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LIST OF TABLES

p Table N 0 TITLETOF THE TABLE Page N0.

Table 1.1 State wise details of shrimp production (2007-08)

2

Table l .2. RASFF notifications regarding

processed fish and shrimp

EU countries I

the detection of Vibrio in

products imported into

8

Table 1.3. RASFF notifications vis-a-vis

the detection of Vibrios

9 Table 2.1

1 _.._

from processed seafood from lndia Worldwide occurrence of Vibrio

specimens g

species in human clinical it W14 Table 2.2.

Diseases in marine fish and i

associated with Vibrio species

nyeitebrates caused byor

31

Table 2.3. PCR methods for V.ch0lerue, V.purahaemolyriciis.

V."i-'irlri{fic¢r1.s'. l’.a{gii'i.0l};ri§§zi.s' and 1/.ltc'ii'i-‘ey1T 1

471 Table 2.4.

Multiplex-PCR methods targeting V. c/iolerae.

48

|'—

1 Table 2.5. Real-Time PCR methods for V. (hole; aa

V.purah.aem01yti<:u.s', V.vzilrzi'fi“<ri1.sj pp g K

V. pui‘ahaem0lyriczi.s', V. i-=-ulni‘fi *(.1IS and V.algirzolytic-its N

51

Table 3.1 5.4 Details of the primers used in t

Vibrios by PCR p _

he detection of pathogenic 73 Table 3.1.5.5. Details of the primers used for PCR typing of V.(T/I()/efllclé? 74 1 Table 3.1.5.6.

Details of the primers used

V.ch0Ierae

in Real Time PCR for

74 1 Table 3.1.5.7. Composition of SYBR greenjum

for quantitative PCR (Sigma)? g

p stait rag ready mix 75 Table 3.2.22.3. Details of the remaining clust s (figures) of Noguerola

'- ‘ __ - er

and Blanch (2008) scheme for identification of Vibrio

82

1 Table 3.22.2.4. List of biochemical tests for Vib Berg_ey’s manual of Systematic­

ii'0 spp mentioned in the

acteriology g

82

Table 4.1

species M g_

' B

Total Plate Counts in Penaei(.5

aquaculture farms g

' monodon hatcheries and

iio

1 Table4.2O E.c0li' counts in P. monodon

samples g

hatchery and aquacultureui ti 2 Table 4.3

J

Mean Vibrio loads in P. monodon hatcheries and

113

Table 4.4

Relative occurrence ot suci

fermenting Vibrios in P. m0n.0d<

samples

se fermenting and non­

1'3. hatchery and aquaculture

116

Tablel4.5 Incidence ot pathogenic Vibriosin P.H'lOI‘I()(i()I‘I_1'l£1'[C1'l6l'l6S 1.19..

Table 4.6 The incidence of pathogenic Vi

post-laiyae W

brios in hatchery water and 119 TTable 4.7 The incidence of total pathog 1

Aquaculture farms p 7 7

. V _p . _O

)

eitic Vibrios in pond water. 121­

ix

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1 Table 4.28. Tributyrin hydrolysis by pathogenic Vibrios A _g

3 sediment and shrimp U

7 Table 4.8. Incidence of pathogenic Vibrio spp in paquaculture farms 1 it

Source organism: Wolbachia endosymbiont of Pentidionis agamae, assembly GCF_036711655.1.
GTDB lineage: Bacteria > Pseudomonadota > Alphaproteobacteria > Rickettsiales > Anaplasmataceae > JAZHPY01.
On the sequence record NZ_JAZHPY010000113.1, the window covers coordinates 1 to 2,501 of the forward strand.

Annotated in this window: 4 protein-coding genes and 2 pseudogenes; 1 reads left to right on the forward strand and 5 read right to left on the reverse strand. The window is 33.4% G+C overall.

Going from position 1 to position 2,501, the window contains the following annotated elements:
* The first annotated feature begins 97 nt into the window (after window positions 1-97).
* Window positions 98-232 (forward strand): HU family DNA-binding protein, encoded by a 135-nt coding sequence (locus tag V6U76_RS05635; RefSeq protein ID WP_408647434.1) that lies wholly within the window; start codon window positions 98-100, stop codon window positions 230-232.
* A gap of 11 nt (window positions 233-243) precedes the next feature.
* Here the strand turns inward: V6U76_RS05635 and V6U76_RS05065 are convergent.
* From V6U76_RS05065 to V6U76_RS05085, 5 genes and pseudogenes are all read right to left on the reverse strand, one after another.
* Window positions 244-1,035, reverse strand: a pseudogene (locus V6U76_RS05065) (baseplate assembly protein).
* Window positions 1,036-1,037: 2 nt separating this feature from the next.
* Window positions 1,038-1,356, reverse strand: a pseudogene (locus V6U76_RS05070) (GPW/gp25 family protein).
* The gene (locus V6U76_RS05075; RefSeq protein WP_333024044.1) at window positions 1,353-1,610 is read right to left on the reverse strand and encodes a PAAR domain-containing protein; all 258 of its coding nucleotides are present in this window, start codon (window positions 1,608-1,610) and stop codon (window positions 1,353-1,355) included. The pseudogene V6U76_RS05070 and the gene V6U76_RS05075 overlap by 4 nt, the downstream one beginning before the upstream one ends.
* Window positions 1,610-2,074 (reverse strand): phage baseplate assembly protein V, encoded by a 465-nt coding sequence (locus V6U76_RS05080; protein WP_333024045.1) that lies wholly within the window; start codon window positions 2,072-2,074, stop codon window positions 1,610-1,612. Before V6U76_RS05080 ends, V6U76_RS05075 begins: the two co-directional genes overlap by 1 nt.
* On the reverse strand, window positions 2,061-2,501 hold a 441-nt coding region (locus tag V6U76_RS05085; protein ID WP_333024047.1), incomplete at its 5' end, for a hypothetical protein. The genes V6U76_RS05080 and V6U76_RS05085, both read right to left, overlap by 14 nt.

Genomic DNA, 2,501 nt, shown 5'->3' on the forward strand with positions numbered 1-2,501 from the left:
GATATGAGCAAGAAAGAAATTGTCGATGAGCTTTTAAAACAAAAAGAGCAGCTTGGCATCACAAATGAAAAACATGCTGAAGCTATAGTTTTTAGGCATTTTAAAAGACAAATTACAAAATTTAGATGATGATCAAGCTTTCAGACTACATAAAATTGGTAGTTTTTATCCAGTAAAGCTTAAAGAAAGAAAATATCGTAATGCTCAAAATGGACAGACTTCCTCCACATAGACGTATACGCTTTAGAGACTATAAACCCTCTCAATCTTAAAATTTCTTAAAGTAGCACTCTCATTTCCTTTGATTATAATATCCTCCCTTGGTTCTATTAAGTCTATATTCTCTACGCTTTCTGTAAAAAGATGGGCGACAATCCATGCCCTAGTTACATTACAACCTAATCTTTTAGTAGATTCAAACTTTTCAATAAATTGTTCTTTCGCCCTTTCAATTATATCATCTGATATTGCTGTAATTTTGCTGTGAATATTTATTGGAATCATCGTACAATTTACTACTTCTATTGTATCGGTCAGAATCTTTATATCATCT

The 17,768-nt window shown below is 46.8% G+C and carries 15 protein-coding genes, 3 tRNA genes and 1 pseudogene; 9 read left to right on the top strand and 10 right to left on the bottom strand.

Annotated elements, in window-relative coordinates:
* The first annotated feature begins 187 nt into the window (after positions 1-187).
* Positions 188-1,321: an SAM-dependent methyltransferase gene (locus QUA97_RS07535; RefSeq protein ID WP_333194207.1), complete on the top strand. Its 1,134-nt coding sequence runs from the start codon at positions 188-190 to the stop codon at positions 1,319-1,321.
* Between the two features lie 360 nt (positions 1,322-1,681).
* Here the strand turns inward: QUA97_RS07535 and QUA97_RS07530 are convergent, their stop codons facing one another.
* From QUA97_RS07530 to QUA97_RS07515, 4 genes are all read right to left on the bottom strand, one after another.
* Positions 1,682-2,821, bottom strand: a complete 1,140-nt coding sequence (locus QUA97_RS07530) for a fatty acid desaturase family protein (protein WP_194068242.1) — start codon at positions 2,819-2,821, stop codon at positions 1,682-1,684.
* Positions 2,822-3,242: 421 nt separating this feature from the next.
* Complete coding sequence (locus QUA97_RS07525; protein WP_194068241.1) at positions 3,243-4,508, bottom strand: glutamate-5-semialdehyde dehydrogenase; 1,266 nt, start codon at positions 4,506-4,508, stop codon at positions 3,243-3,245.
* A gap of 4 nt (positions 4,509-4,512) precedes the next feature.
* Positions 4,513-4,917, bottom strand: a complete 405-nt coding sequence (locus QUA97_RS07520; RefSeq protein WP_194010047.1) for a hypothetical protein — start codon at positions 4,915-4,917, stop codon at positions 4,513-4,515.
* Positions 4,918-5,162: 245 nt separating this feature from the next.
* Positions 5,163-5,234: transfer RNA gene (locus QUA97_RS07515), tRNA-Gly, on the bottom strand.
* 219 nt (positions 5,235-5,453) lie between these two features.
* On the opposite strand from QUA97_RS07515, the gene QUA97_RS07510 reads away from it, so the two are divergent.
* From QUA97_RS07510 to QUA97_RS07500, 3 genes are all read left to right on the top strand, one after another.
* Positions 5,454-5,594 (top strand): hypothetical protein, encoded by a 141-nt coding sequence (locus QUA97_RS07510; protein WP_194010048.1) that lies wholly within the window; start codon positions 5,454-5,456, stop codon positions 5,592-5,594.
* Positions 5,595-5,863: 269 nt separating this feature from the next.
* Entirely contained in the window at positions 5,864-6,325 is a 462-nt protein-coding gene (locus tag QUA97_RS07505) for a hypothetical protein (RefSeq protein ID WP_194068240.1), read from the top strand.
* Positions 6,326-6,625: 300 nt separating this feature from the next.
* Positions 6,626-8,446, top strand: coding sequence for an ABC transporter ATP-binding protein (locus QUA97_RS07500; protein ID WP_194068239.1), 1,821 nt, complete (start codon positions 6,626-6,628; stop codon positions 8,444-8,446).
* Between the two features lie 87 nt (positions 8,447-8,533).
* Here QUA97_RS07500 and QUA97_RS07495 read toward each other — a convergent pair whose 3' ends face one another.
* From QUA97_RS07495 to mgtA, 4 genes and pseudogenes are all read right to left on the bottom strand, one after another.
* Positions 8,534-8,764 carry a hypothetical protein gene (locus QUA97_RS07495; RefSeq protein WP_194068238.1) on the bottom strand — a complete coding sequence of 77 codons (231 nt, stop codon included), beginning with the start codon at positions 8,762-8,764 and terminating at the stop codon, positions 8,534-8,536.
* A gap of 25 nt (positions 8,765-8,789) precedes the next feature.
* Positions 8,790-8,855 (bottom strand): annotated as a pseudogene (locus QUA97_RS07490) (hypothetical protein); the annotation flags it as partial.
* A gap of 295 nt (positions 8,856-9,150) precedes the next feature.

1 Table 4.9. 1 The distribution of pathogenic Vibrios .s-pp in pond water. 122

sediment and shrimp“ 1

Table 4.10. 1 Pathogenic Vibrio cultures isolated from aquaculture farms 127 and hatcheries used for biochemical characterization

My My studies g H W g

Table 4.ll. “Biochemical reactions of V.ch01erue isolated from

1 aquaculture farms _ _

Table 4.12. Biochemical reactions of V.1-*z1ln(fit__'u.s" isolated from shrimp

. s . hatchelles . . ..

A 128

1 321

Table 4.13. Biochemical reactions of V.algin0(yri(_?z¢.s- isolated from 133

1 shrimp gh_at_cher1'_es and aquaculture farms

‘Table 4.14. :Biochemical reactions of V.pmulruemolyriczls" isolated 135

1 U fromshrimphatcheries ___gw__ggpW U U

Table 4.15. F Biochemical reactions of V.lza;'veyt isolated from shrimp A 137 hatcheries

Table 6. Utilization of pentoses by pathogenicggyibrios 140 p Table 4.17. 1 Utilization of hexoses by pathogenic Vibrios 141

. Table 4.1 8. 1 Utilization of disaccharides by p_a£lt_oggenicg\g/ibrios U pg gm“ 142

‘LTable 4.19. Utilization of sugar derivatives by pathogenic Vibrios" pg Table 4.20. } Utilization of Glycogen by pathogenic Vibrios 1_43

143

, Table 4.21. 1 Utilization of amino acids by pathogenic Vibrios 1

1 Table 4.22. i Amylolytic activity of pathogenic Vibrios 14L)

147 148

Table 4.23. _W_ Qelatigng1igquefactiigongbygpgathogenic Vibrios

Table 4.24. 1 Proteolytic activity (gelatin) by Vibrio cultures isolated

fig from shrimp culture system g A H 1

lI1

1 Table 4.25. Proteolytic activity of pathogenic yjbrigopsggon fish protein 149

lTable4.26. Proteolytic activity of pathogenic Vibrios on shrimp 151

. protein is

' Table 4 2 D1\1Ase activity of pathogenic Vibi ios 2 2

153

154

1 Table 4.32. Ef@ct of salt on the swa_rmingbehaviour of V.algiriig(}pZj»ti¢_fz1§ig

1 Table 4.29. Phospholipase activity of Vibrio cultures isolated from 155 A __g sh ri mgpculture systemg g____

Table 4.30. 1 Effect of temperature on the growth of pathogenic Vibrio 157

cultures isolated from shrimp culture system

l Table 4.31. Effect ofpH on the growth ofpathogenicVibrios

1152137

172

Table 4.33. Effect of salt on the utilization of Sucrose by pathogenic 175 Vibrio cultures isolated from shrimp culture system 1 7 Table 4.34. Effect of salt on the utilization of Mannitol by of: 177 pathogenic Vibrio cultures isolated from shrimp culture